Compared to HCs, the decreased NAA+NAAG concentration in the left hippocampus of BD-I patients suggests a decreased neuronal integrity in this region. In addition we found a positive relation between microglial activation and neuronal integrity in vivo, corresponding to a differentiated microglial function where some microglia induce apoptosis while others stimulate neurogenesis.
Brain Behavior and Immunity 09/2015; DOI:10.1016/j.bbi.2015.09.004 · 5.89 Impact Factor
[Show abstract][Hide abstract] ABSTRACT: Bipolar disorder (BD) is characterized by mood swings between manic and depressive states. The etiology and pathogenesis of BD is unclear, but many of the affected cognitive domains, as well as neuroanatomical abnormalities, resemble symptoms and signs of small vessel disease. In small vessel disease, cerebrospinal fluid (CSF) markers reflecting damages in different cell types and subcellular structures of the brain have been established. Hence, we hypothesized that CSF markers related to small vessel disease may also be applicable as biomarkers for bipolar disorder. To investigate this hypothesis, we sampled CSF from 133 patients with bipolar disorder and 86 healthy controls. The concentrations of neurofilament light chain (NF-L), myelin basic protein (MBP), S100B, and heart-fatty acid binding protein (H-FABP) were measured in CSF and analyzed in relation to diagnosis, clinical characteristics, and ongoing medications. Hereby we found an elevation of the marker of subcortical axonal damage, NF-L, in bipolar subjects. We also identified positive associations between NF-L and treatment with atypical antipsychotics, MBP and lamotrigine, and H-FABP and lithium. These findings indicate axonal damage as an underlying neuropathological component of bipolar disorder, though the clinical value of elevated NF-L remains to be validated in follow-up studies. The associations between current medications and CSF brain injury markers might aid in the understanding of both therapeutic and adverse effects of these drugs.Neuropsychopharmacology accepted article peview online, 03 April 2014; doi:10.1038/npp.2014.81.
Neuropsychopharmacology: official publication of the American College of Neuropsychopharmacology 04/2014; 39(10). DOI:10.1038/npp.2014.81 · 7.05 Impact Factor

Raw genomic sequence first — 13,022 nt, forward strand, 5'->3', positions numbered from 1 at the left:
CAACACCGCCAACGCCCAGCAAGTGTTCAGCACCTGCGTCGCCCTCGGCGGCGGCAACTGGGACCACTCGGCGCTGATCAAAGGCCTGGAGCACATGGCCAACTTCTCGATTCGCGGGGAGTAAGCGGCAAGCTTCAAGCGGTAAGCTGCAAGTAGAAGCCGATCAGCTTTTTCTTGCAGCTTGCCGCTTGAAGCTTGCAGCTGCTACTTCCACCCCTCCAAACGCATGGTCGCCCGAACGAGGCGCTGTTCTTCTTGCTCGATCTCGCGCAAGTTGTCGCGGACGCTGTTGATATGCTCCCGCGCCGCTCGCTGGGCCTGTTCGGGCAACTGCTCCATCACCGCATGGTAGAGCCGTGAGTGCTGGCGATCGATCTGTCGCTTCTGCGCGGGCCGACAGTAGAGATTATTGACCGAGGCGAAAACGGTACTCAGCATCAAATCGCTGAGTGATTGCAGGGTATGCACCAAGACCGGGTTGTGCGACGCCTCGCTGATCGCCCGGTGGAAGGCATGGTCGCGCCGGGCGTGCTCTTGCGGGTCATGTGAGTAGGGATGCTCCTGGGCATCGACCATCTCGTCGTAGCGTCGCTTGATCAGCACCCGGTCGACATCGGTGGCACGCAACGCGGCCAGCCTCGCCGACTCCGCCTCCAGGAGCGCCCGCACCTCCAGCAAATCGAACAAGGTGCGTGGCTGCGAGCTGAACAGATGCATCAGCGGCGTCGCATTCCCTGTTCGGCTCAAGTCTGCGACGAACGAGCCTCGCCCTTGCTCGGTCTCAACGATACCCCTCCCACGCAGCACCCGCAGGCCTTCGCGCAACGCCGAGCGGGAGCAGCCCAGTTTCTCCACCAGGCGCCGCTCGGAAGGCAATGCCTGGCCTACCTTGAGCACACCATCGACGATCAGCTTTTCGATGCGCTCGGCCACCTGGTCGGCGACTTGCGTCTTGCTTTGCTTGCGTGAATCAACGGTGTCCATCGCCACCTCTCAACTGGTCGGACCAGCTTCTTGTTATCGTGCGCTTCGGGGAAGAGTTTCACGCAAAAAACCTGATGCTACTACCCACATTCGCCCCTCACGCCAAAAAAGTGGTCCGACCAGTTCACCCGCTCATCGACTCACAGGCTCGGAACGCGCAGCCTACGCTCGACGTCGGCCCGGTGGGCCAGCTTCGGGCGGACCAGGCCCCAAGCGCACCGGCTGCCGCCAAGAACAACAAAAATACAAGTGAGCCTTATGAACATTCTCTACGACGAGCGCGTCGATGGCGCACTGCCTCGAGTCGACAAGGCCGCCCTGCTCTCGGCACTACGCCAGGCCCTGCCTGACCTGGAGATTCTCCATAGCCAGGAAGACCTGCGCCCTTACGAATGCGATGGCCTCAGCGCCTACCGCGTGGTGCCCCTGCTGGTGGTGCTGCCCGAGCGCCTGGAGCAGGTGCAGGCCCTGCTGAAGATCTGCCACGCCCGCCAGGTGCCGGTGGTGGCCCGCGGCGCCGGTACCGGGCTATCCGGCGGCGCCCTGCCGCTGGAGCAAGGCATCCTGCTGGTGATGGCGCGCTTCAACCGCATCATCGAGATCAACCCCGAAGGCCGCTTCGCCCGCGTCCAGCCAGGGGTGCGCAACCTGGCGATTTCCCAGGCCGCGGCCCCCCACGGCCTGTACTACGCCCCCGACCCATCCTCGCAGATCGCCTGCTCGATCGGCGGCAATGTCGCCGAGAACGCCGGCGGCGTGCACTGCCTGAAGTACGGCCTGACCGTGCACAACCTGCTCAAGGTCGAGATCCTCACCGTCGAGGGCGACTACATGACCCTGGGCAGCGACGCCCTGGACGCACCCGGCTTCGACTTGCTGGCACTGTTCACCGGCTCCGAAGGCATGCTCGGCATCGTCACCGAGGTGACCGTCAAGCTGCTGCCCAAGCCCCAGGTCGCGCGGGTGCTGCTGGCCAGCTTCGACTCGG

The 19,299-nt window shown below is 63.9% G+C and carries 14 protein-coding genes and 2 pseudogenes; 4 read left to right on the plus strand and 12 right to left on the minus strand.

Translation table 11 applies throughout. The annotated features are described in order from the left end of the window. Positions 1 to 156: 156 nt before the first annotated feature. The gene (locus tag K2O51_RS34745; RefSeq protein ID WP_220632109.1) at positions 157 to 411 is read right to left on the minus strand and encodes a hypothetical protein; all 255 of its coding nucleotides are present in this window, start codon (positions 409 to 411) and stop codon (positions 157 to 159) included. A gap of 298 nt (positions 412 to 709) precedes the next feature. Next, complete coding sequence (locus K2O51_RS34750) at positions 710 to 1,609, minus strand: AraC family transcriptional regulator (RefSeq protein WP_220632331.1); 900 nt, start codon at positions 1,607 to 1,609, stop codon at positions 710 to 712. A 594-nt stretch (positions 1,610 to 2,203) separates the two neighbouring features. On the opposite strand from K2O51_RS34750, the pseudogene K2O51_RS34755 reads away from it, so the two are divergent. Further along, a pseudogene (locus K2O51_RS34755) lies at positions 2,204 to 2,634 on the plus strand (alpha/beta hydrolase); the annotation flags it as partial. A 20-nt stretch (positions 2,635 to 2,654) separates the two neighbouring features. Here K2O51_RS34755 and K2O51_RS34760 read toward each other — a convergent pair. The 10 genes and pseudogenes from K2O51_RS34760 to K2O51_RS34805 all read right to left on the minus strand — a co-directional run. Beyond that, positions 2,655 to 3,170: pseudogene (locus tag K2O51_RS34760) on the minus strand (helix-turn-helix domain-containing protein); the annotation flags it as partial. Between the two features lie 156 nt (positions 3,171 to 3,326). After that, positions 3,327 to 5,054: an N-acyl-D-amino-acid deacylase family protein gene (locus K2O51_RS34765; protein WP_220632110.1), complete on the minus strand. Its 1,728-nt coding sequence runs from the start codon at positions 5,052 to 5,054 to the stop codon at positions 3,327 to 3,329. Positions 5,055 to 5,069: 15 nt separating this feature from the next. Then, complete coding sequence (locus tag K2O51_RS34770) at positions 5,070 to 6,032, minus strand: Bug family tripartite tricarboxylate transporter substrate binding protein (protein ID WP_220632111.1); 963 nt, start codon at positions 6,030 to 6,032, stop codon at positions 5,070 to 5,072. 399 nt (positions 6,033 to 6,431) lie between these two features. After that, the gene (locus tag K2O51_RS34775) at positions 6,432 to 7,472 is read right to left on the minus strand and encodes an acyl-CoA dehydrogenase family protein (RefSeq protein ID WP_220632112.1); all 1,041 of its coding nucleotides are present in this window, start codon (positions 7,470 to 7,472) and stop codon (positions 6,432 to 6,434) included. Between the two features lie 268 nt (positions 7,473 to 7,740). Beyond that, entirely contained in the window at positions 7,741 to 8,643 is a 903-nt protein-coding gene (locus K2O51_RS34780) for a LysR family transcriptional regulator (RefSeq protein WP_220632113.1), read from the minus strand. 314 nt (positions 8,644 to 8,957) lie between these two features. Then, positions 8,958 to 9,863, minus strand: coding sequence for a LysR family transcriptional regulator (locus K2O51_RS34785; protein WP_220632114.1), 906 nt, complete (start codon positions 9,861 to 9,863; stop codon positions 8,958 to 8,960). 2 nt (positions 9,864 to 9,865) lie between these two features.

[Show abstract][Hide abstract] ABSTRACT: Background
Clozapine is effective in treatment-refractory bipolar disorder (BD). Guidelines recommend slow titration to prevent seizures, hypotension and myocarditis, but this stance is not supported by comparative data.
To evaluate the safety and effectiveness of rapid clozapine titration in BD.
Analysis of a consecutive cohort of treatment-refractory BD patients with mixed/manic episode admitted on alternate days to one of two units of a psychiatric hospital. On one unit, clozapine was started at 25 mg followed by 25–50 mg as needed every 6 h (maximum=100 mg/day) on day 1, followed by increases of 25–100 mg/day. On the other unit, clozapine was initiated with 25 mg in day 1, followed by increases of 25–50 mg/day. The primary outcome was the number of days from starting clozapine until readiness for discharge, adjusted in logistic regression for the number of antipsychotics tried during the hospitalization, psychotropic co-treatments and presence of psychotic features.
Patients subject to rapid (N=44) and standard (N=23) titration were similar in age, gender, smoking status, body mass index, illness severity at baseline and discharge, and highest clozapine dose. Clozapine was discontinued due to hypotension (N=1) and pneumonia (N=1) during rapid titration, and for excessive sedation (N=1) in each titration group. The number of hospital days from starting clozapine until readiness for discharge was 3.8 days shorter in the rapid titration group (12.7±6.3 vs. 16.5±5.8, p=0.0077).
Rapid clozapine titration appeared safe and effective for treatment-refractory BD. The potential for shorter hospital stays justifies prospective trials of this method.